04 SES 17 C, Migrant Children and Reception Contexts: Risks and potentials in inclusive education Part 2
Symposium continued from 04 SES 16 C
International migration in general and the recent refugee crisis of in particular are complex and contested topics in European politics. At the same time, the education systems are operating under uncertain and unpredictable conditions. In this situation migrant children – both with and without refugee status – become a group in special risk of exclusion and marginalisation in education. In this symposium we explore the preconditions of how professionals in schools may adopt a child-centred perspective (Fattore, Mason & Watson, 2009; Wen, Hui & Kay, 2011) in accordance with the UN Convention on the Rights of the Child when working under the uncertain conditions of the present education and migration policies.
The presenters in this symposium are partners in the research project Migrant Children and Communities in a Transforming Europe (MiCREATE) funded by the EU Horizon 2020 research and innovation programme, running from 2019-2021. The overall aim of the project is to study how adopting a child-centred approach can stimulate inclusion and integration of migrant children at an educational and policy level. In the symposium we will especially focus on identifying and mapping both risks and potentials for inclusive education of migrant children in the national contexts of reception to which the children arrive. Hence, the presentations cover case studies from Austria, Denmark, Greece, Slovenia and Spain allowing comparative perspectives and discussions on common Europeanchallenges.
The research question of the symposium is: How can we understand and identify risks and potentials of reception contexts regarding inclusive education of migrant children?
Thus, it is the objective to examine ‘destination effects’ of the reception communities with regard to integration and inclusion. The presentations research whether and how immigration and integration policies and discourses of the receiving countries affect the integration of migrant children, for example in schools (Dockett & Perry, 2004; Walton, Priest & Paradies 2013). Behind this objective lies the idea of a ‘context of reception’ (Portes & Rumbaut, 2006), by which we will address the structure of migrant communities in receiving countries, including existing datasets, qualitative data, national government policies and integration initiatives. Furthermore we will map best practices at the policy level and in schools as well as political, media and general public attitudes towards migration issues.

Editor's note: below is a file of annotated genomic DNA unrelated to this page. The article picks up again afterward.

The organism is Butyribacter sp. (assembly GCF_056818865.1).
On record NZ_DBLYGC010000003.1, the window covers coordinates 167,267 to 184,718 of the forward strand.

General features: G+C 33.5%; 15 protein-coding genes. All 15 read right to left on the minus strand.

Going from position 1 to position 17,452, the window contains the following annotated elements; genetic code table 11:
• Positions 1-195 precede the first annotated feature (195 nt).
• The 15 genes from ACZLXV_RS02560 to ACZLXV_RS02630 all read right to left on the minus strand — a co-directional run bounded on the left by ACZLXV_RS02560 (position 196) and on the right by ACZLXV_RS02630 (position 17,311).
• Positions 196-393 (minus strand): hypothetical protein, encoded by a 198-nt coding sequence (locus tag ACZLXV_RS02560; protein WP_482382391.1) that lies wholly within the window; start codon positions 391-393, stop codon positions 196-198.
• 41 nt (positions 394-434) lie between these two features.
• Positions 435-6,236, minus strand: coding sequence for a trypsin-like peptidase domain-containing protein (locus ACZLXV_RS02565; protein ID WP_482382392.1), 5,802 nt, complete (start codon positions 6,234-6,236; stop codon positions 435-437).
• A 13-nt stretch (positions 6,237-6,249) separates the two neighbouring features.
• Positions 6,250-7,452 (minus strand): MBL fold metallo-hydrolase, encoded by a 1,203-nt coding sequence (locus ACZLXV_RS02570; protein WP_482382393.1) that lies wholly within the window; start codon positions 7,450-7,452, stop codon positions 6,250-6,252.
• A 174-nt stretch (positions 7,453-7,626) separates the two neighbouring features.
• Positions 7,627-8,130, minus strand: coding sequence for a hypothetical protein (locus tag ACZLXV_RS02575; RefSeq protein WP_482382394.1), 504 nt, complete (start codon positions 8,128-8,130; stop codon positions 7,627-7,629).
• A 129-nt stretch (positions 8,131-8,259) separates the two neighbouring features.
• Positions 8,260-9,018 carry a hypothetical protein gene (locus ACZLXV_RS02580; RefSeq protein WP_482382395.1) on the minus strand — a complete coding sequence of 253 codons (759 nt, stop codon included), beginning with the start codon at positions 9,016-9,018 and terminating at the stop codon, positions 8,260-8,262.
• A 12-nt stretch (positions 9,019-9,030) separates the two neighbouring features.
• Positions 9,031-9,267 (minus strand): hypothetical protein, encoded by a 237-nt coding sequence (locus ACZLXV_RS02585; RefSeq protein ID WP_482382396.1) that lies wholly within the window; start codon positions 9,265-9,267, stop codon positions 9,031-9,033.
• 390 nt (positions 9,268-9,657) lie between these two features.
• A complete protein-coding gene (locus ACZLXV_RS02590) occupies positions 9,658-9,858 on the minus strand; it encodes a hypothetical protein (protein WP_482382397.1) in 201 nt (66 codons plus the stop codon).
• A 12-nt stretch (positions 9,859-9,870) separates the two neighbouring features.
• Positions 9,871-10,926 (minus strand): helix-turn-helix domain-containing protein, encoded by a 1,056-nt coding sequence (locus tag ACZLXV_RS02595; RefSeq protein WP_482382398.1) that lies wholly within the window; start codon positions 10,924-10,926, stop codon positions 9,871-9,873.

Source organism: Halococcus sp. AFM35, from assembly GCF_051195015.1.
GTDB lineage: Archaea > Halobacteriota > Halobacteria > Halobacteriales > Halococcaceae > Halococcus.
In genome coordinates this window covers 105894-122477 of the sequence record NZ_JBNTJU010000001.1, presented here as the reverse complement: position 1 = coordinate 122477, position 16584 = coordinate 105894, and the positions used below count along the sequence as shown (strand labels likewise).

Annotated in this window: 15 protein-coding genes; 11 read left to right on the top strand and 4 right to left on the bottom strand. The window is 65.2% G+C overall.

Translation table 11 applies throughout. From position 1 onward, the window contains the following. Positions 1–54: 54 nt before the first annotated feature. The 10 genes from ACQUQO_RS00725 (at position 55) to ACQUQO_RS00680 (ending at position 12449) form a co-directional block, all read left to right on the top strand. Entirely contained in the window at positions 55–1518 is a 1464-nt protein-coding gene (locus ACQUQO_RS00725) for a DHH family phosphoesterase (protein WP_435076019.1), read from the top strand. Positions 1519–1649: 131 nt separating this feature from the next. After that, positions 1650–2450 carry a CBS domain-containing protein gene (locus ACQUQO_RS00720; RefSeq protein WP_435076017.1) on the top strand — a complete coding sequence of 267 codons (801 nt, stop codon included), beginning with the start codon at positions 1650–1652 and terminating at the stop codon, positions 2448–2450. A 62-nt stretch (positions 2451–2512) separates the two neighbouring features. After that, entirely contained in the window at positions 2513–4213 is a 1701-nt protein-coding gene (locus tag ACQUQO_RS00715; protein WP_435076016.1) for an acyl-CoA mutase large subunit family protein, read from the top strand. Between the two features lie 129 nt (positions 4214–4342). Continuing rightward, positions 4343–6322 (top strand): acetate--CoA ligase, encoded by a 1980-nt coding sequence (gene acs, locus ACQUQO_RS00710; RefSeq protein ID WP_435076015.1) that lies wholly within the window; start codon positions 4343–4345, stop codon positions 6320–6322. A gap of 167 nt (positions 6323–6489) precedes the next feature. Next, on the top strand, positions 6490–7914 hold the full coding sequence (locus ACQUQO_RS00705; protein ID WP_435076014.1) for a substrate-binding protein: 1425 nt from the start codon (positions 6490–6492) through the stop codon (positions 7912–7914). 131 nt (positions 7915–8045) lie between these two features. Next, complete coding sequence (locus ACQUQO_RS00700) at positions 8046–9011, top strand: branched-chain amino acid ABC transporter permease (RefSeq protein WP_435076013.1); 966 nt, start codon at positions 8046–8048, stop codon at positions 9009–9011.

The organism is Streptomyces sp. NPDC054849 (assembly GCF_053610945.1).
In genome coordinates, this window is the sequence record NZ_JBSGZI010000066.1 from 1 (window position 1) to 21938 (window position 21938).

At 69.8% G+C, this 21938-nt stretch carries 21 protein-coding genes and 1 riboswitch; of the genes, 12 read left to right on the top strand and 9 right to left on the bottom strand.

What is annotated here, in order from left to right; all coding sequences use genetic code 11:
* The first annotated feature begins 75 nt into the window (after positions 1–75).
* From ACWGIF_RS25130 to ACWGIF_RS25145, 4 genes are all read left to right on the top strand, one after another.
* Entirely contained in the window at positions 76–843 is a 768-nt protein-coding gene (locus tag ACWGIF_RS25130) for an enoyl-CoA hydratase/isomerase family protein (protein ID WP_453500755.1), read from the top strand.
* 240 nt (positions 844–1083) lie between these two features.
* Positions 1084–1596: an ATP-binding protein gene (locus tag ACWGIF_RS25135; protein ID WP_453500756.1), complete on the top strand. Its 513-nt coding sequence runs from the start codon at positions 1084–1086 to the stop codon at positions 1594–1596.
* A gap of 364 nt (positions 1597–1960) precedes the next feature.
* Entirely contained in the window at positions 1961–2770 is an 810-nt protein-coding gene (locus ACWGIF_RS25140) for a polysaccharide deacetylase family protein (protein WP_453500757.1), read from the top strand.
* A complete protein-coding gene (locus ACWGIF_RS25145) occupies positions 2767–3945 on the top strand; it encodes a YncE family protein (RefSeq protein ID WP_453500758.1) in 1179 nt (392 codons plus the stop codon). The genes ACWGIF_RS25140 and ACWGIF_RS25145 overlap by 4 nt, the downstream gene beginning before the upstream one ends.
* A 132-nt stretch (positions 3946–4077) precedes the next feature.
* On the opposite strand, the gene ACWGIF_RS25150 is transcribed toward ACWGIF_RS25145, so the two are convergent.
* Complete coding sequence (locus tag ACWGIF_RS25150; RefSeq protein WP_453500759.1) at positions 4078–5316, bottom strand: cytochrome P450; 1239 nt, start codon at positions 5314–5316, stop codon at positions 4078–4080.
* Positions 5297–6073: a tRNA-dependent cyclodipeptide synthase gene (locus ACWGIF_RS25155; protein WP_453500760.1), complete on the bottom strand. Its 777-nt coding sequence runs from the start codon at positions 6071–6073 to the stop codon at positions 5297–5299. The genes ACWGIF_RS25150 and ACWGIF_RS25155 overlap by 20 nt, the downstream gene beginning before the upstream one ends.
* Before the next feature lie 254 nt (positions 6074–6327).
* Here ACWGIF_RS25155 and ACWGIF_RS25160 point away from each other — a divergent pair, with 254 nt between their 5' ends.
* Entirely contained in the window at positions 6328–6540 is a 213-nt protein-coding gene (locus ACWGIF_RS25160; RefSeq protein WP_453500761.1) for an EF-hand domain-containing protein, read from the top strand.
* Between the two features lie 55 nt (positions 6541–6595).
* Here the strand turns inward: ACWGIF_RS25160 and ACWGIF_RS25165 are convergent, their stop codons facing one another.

To identify risks and potentials for practicing inclusive education of migrant children in this context, we will likewise discuss the extent to which a child-centred approach is taken into account in policies concerning integration of migrant children and their families, especially in relation to national government policies, integration initiatives and best practices. Examination of reception communities is important because it will allow assessment and explanation of the macro differences in migrant integration between different countries, allowing comparative analysis focusing on policies and community characteristics. The discussions will be informed by theoretical perspectives on late modern, reflexive society (Beck, 1992; Giddens, 1991) and globalization (Bauman, 1998).
Bauman, Z. (1998). Globalization: The human consequences. New York: Columbia University Press. Beck, U. (1992). Risk Society: Towards a New Modernity. New Delhi: Sage. Dockett, S. and Perry, B. (2004): What makes a successful transition to school? Views of Australian parents and teachers. International Journal of Early Years Education. Vol. 12, pp. 217- 230. Fattore, T., Mason, J., & Watson, E. (2009). When children are asked about their well-being: towards a framework for guiding policy. Child Indicators Research, 2(1), 57-77. Giddens, A. (1991). Modernity and self-identity: Self and society in the late modern age. Cambridge: Polity Press. Portes, A., & Rumbaut, R. (2006). Immigrant America: A portrait. Berkeley: University of California Press. Walton, J., Priest, N. and Paradies, Y. (2013): Identifying and developing effective approaches to foster intercultural understanding in schools. Intercultural Education (24)3, 181-194. Wen, P., Hui, C., & Kay, S. (2011). Child-centered education: Incorporating reconceptualism and poststructuralism. Educational Research and Reviews, 6(8), 554-559.
00. Central Events (Keynotes, EERA-Panel, EERJ Round Table, Invited Sessions)
Network 1. Continuing Professional Development: Learning for Individuals, Leaders, and Organisations
Network 2. Vocational Education and Training (VETNET)
Network 3. Curriculum Innovation
Network 4. Inclusive Education
Network 5. Children and Youth at Risk and Urban Education
Network 6. Open Learning: Media, Environments and Cultures
Network 7. Social Justice and Intercultural Education
Network 8. Research on Health Education
Network 9. Assessment, Evaluation, Testing and Measurement
Network 10. Teacher Education Research
Network 11. Educational Effectiveness and Quality Assurance
Network 12. LISnet - Library and Information Science Network
Network 13. Philosophy of Education
Network 14. Communities, Families and Schooling in Educational Research
Network 15. Research Partnerships in Education
Network 16. ICT in Education and Training
Network 17. Histories of Education
Network 18. Research in Sport Pedagogy
Network 19. Ethnography
Network 20. Research in Innovative Intercultural Learning Environments
Network 22. Research in Higher Education
Network 23. Policy Studies and Politics of Education
Network 24. Mathematics Education Research
Network 25. Research on Children's Rights in Education
Network 26. Educational Leadership
Network 27. Didactics – Learning and Teaching
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